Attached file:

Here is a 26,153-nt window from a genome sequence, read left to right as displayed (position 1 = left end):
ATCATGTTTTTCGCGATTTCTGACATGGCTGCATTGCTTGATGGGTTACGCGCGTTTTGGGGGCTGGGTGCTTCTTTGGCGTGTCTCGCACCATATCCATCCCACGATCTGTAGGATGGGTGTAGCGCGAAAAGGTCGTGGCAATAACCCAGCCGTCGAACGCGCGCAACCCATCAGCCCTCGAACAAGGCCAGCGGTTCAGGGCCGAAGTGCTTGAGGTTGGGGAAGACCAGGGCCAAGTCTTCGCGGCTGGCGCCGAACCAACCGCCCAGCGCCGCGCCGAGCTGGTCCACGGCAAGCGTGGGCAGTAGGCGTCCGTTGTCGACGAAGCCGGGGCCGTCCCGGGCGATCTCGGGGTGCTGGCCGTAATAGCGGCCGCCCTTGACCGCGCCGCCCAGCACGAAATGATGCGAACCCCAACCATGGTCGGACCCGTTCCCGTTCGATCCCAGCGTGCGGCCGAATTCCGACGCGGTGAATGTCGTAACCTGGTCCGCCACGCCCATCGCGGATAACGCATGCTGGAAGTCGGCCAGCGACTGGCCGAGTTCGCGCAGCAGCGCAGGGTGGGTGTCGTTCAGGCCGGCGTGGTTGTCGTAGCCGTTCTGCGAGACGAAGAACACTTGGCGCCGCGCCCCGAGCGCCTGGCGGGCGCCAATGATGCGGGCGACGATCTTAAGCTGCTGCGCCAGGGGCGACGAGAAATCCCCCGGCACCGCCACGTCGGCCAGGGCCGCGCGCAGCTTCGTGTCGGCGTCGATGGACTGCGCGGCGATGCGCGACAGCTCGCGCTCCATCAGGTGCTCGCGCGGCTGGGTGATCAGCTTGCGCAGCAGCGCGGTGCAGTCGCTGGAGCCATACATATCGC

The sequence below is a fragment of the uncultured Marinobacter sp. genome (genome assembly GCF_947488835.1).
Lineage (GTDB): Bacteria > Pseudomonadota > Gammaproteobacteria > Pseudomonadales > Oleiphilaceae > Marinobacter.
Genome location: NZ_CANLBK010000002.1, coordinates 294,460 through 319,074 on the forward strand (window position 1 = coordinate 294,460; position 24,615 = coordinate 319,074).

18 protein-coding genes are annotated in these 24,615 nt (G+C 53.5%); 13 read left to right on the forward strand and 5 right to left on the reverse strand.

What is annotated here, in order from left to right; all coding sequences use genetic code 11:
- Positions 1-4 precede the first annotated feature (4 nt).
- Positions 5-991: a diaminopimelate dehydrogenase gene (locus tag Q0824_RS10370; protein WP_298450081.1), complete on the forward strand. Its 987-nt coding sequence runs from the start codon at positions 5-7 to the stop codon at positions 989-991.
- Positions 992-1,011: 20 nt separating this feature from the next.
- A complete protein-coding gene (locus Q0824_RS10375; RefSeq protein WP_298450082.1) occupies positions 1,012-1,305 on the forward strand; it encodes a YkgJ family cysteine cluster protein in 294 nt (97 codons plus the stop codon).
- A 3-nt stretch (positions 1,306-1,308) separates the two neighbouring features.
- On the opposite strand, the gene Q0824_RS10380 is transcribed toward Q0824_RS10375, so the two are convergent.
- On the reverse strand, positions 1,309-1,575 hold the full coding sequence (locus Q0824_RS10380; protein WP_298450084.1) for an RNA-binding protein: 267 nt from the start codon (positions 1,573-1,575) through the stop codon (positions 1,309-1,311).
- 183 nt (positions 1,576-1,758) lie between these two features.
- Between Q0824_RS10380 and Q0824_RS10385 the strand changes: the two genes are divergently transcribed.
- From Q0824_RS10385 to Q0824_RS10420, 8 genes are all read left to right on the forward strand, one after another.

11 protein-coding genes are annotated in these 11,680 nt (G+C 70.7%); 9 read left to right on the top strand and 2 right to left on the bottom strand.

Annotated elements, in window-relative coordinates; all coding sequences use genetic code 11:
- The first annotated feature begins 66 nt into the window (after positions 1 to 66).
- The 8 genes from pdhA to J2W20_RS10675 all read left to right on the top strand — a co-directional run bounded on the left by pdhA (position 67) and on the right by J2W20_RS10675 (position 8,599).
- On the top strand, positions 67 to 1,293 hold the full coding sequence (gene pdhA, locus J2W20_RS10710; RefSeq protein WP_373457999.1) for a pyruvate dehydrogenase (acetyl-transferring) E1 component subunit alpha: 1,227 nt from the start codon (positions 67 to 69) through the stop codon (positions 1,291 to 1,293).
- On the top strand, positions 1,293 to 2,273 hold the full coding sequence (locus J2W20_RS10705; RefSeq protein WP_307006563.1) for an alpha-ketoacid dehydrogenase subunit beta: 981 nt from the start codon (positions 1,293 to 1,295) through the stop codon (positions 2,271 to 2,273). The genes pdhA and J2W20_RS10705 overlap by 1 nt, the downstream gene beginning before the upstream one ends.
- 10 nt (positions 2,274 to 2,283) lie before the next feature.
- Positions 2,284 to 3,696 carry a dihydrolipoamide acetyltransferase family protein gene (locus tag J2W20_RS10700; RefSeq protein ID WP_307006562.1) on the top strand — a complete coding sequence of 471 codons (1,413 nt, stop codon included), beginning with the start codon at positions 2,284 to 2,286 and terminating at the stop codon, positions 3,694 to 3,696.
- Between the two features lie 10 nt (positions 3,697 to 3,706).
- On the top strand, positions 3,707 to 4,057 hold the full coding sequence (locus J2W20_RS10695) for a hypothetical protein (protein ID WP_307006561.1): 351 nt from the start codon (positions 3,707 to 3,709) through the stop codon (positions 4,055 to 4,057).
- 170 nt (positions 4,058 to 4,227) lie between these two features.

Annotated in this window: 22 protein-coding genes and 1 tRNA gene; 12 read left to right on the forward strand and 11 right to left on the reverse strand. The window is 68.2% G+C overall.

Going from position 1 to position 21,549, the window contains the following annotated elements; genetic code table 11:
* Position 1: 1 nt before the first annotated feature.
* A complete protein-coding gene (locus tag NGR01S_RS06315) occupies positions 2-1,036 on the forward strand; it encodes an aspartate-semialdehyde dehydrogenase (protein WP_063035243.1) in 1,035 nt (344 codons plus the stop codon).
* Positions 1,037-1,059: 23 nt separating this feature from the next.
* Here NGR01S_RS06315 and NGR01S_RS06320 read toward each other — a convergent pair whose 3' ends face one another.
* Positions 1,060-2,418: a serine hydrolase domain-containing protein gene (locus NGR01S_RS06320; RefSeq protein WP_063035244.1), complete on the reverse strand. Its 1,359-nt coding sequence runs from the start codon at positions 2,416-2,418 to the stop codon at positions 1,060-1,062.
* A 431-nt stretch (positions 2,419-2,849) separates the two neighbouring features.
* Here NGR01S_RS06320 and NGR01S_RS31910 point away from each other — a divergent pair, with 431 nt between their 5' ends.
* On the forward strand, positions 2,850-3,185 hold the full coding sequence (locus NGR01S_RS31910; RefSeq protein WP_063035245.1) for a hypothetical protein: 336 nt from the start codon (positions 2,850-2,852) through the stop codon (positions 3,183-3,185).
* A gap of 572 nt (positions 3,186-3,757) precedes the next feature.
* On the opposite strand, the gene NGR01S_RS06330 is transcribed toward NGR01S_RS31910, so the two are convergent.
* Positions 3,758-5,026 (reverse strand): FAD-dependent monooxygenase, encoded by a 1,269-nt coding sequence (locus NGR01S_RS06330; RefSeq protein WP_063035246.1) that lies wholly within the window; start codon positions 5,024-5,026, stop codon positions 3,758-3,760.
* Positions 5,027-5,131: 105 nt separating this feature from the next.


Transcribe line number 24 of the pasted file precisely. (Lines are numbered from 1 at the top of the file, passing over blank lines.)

- 10 nt (positions 2,274 to 2,283) lie before the next feature.